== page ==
This was a period when cities like Detroit and Chicago were becoming significantly interracial cities. And of course, on the East Coast and West Coast, there were huge populations of immigrants. But my father selected [Muncie, Indiana] as the typical American community - a place where the population was more than 95 percent white. And he has a discussion at the beginning of Middletown as to why this was a baseline and then future researchers could introduce this or that additional variable. But I don't buy that. I think my father and my mother, too, intuited - correctly - that the place they were best going to be able to understand and portray would be a place like that in which they themselves had grown up. (His mother was born in LaGrange, Illinois and his father came from New Albany, Indiana.)

ARW: So the Middletown research started out as a study of religious activity, but spread?

SL: You couldn't understand religion or sports or how to make a living, or anything else, without understanding the total culture. And so that meant not just studying, but encountering everything. My dad describes it in his article about his Elk Basin summer, that there would be so-called Sunday school, when a given portion of the New Testament might be discussed, and then, anyone who was interested would just sit around and shoot the breeze about everything.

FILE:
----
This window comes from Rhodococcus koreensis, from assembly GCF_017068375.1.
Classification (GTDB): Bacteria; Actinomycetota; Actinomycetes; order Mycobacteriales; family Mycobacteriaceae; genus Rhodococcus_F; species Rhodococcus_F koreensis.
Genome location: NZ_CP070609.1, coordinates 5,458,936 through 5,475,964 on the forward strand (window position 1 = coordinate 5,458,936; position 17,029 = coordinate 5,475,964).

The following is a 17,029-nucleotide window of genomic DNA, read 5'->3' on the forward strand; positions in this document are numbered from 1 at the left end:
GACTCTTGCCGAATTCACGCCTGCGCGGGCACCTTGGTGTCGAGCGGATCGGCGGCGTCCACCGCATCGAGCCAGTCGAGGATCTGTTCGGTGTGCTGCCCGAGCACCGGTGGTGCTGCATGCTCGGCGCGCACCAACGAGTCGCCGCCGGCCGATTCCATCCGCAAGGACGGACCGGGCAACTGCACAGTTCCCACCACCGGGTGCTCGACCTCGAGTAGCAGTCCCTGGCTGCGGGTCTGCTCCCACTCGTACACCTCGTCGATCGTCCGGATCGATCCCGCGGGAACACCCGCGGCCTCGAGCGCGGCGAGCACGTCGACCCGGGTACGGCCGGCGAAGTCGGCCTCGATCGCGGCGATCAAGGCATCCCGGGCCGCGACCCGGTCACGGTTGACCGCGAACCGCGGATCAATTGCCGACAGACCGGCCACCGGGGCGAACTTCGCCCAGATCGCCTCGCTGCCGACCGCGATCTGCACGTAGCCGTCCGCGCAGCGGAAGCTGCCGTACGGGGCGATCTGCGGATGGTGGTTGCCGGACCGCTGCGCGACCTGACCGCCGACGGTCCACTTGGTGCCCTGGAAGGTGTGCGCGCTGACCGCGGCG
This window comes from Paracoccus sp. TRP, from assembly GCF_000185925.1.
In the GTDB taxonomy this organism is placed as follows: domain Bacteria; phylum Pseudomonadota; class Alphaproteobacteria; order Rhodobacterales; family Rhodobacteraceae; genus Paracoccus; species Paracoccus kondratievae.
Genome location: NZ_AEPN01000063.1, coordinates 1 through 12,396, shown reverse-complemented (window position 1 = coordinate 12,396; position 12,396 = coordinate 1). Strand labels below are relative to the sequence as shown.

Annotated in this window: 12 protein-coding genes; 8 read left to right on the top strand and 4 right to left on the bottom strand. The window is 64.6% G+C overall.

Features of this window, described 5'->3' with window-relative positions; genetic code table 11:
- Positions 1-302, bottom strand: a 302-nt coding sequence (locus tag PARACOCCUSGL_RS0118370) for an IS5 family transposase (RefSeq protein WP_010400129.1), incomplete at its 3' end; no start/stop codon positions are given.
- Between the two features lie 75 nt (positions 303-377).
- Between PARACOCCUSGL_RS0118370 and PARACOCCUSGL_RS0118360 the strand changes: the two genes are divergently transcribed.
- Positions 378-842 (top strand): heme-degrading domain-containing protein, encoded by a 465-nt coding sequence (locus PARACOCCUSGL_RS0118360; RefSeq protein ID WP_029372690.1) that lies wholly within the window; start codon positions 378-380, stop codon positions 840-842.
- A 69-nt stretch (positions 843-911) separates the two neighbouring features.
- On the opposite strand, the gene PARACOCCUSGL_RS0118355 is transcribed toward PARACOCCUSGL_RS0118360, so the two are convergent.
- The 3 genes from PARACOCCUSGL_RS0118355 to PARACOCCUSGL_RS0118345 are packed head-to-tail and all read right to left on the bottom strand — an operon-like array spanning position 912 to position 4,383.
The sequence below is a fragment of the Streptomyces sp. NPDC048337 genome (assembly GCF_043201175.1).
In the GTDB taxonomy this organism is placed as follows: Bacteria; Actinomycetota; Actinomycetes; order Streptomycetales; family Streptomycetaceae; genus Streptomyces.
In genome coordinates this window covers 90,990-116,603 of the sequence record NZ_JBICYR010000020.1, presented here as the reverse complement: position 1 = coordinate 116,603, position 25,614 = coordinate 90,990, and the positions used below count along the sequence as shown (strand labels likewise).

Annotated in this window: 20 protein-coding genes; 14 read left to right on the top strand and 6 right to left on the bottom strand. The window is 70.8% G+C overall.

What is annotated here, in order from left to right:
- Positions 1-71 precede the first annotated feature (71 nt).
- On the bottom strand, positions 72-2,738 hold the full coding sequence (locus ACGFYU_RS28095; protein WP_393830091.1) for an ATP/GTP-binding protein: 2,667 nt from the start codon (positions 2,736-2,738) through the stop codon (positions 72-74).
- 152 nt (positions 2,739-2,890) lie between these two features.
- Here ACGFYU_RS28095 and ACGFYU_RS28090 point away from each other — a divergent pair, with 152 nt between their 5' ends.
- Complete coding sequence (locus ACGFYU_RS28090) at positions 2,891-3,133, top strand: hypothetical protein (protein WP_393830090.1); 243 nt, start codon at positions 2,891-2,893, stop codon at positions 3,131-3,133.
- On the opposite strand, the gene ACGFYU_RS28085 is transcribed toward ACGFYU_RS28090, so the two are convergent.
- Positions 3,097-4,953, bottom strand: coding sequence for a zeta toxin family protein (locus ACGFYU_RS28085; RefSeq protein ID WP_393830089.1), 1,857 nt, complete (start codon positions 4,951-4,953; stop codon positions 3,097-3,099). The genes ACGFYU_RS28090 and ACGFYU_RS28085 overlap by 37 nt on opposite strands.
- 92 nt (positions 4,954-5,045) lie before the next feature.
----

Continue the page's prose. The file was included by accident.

He did exactly the same thing in Muncie. It was a full-body immersion, not just a two-dimensional scholarly inquiry.

ARW: What did your parents have to say about their experiences living in Muncie for a year and a half?

SL: I think my mother's reminiscences are the way to get closest to this. She [remembers that my father] just threw himself into all aspects. [He had] this kind of shirtsleeve philosophizing with people, shooting the breeze with people like himself about things that mattered to all of them. And Mother said he could've lived there forever, but not her. She wasn't that keen on it.

ARW: Did he talk about how he felt going back to Middletown during the Depression and seeing what had happened to the community and people he knew?

SL: He didn't. I think the involvement in the community while doing the second book was more superficial. First of all, it was just my father, because by then my sister and I had been born. I don't think he spent as much time producing the second book. I am a historian of the labor movement in the 1930s and it's just odd to me the extent to which that seems to be missing from the second book.

ARW: You wrote an article for the Indiana Magazine of History called "Making Middletown" in which you are not totally complimentary of your parents' work or the subsequent follow-up studies of Middletown that have occurred over the past 75 years. Tell us why.

SL: I give my dad, in particular, a very hard time for this notion that a community with no black people and no immigrants was a typical American community. But, if they were alive today, if they were 25 years old, I give you my word of honor, they would be studying what it is that enables people from different ethnicities, different races to transcend the artificial barriers that divide them. Because that's our problem [now]. And were they young today, they'd be sensitive to it, and they would be showing us all the way, as they did in the 1920s.